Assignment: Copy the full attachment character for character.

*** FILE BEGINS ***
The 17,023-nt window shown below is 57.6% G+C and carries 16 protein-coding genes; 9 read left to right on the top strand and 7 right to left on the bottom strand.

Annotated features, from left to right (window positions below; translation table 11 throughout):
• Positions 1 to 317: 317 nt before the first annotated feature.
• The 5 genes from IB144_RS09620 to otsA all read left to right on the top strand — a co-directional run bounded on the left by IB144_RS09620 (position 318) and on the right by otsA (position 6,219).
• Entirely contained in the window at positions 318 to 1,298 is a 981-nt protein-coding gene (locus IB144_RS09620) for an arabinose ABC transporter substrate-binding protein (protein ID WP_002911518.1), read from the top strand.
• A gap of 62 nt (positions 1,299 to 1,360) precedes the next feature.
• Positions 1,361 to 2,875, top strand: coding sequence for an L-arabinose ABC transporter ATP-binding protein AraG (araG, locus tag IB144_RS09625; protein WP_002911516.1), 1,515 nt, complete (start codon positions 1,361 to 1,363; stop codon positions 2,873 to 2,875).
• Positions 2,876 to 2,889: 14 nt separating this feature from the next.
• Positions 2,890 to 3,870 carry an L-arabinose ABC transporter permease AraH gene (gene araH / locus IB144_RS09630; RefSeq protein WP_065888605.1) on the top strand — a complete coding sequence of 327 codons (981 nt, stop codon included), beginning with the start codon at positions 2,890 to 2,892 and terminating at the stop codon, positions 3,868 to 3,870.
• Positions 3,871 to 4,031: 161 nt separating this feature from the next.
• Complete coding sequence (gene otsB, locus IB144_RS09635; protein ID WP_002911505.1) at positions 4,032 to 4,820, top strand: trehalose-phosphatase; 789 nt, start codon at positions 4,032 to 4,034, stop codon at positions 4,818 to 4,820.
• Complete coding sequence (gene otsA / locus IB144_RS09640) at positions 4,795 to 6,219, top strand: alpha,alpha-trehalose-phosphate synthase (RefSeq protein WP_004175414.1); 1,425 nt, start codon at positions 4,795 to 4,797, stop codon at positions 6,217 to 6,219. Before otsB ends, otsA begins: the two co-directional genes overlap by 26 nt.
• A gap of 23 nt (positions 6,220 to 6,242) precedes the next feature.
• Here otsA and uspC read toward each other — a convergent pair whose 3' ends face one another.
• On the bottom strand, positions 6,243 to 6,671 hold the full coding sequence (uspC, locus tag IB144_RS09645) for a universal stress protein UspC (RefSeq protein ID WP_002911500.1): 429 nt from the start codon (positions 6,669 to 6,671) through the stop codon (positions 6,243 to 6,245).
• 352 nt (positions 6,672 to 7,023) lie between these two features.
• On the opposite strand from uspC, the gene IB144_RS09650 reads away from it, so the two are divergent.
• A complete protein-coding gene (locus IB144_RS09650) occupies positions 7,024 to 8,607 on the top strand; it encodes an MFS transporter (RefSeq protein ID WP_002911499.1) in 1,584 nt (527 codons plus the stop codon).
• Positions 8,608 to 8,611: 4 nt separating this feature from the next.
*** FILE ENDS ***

The 17,023-nt window shown below is 57.6% G+C and carries 16 protein-coding genes; 9 read left to right on the top strand and 7 right to left on the bottom strand.

Annotated features, from left to right (window positions below; translation table 11 throughout):
• Positions 1 to 317: 317 nt before the first annotated feature.
• The 5 genes from IB144_RS09620 to otsA all read left to right on the top strand — a co-directional run bounded on the left by IB144_RS09620 (position 318) and on the right by otsA (position 6,219).
• Entirely contained in the window at positions 318 to 1,298 is a 981-nt protein-coding gene (locus IB144_RS09620) for an arabinose ABC transporter substrate-binding protein (protein ID WP_002911518.1), read from the top strand.
• A gap of 62 nt (positions 1,299 to 1,360) precedes the next feature.
• Positions 1,361 to 2,875, top strand: coding sequence for an L-arabinose ABC transporter ATP-binding protein AraG (araG, locus tag IB144_RS09625; protein WP_002911516.1), 1,515 nt, complete (start codon positions 1,361 to 1,363; stop codon positions 2,873 to 2,875).
• Positions 2,876 to 2,889: 14 nt separating this feature from the next.
• Positions 2,890 to 3,870 carry an L-arabinose ABC transporter permease AraH gene (gene araH / locus IB144_RS09630; RefSeq protein WP_065888605.1) on the top strand — a complete coding sequence of 327 codons (981 nt, stop codon included), beginning with the start codon at positions 2,890 to 2,892 and terminating at the stop codon, positions 3,868 to 3,870.
• Positions 3,871 to 4,031: 161 nt separating this feature from the next.
• Complete coding sequence (gene otsB, locus IB144_RS09635; protein ID WP_002911505.1) at positions 4,032 to 4,820, top strand: trehalose-phosphatase; 789 nt, start codon at positions 4,032 to 4,034, stop codon at positions 4,818 to 4,820.
• Complete coding sequence (gene otsA / locus IB144_RS09640) at positions 4,795 to 6,219, top strand: alpha,alpha-trehalose-phosphate synthase (RefSeq protein WP_004175414.1); 1,425 nt, start codon at positions 4,795 to 4,797, stop codon at positions 6,217 to 6,219. Before otsB ends, otsA begins: the two co-directional genes overlap by 26 nt.
• A gap of 23 nt (positions 6,220 to 6,242) precedes the next feature.
• Here otsA and uspC read toward each other — a convergent pair whose 3' ends face one another.
• On the bottom strand, positions 6,243 to 6,671 hold the full coding sequence (uspC, locus tag IB144_RS09645) for a universal stress protein UspC (RefSeq protein ID WP_002911500.1): 429 nt from the start codon (positions 6,669 to 6,671) through the stop codon (positions 6,243 to 6,245).
• 352 nt (positions 6,672 to 7,023) lie between these two features.
• On the opposite strand from uspC, the gene IB144_RS09650 reads away from it, so the two are divergent.
• A complete protein-coding gene (locus IB144_RS09650) occupies positions 7,024 to 8,607 on the top strand; it encodes an MFS transporter (RefSeq protein ID WP_002911499.1) in 1,584 nt (527 codons plus the stop codon).
• Positions 8,608 to 8,611: 4 nt separating this feature from the next.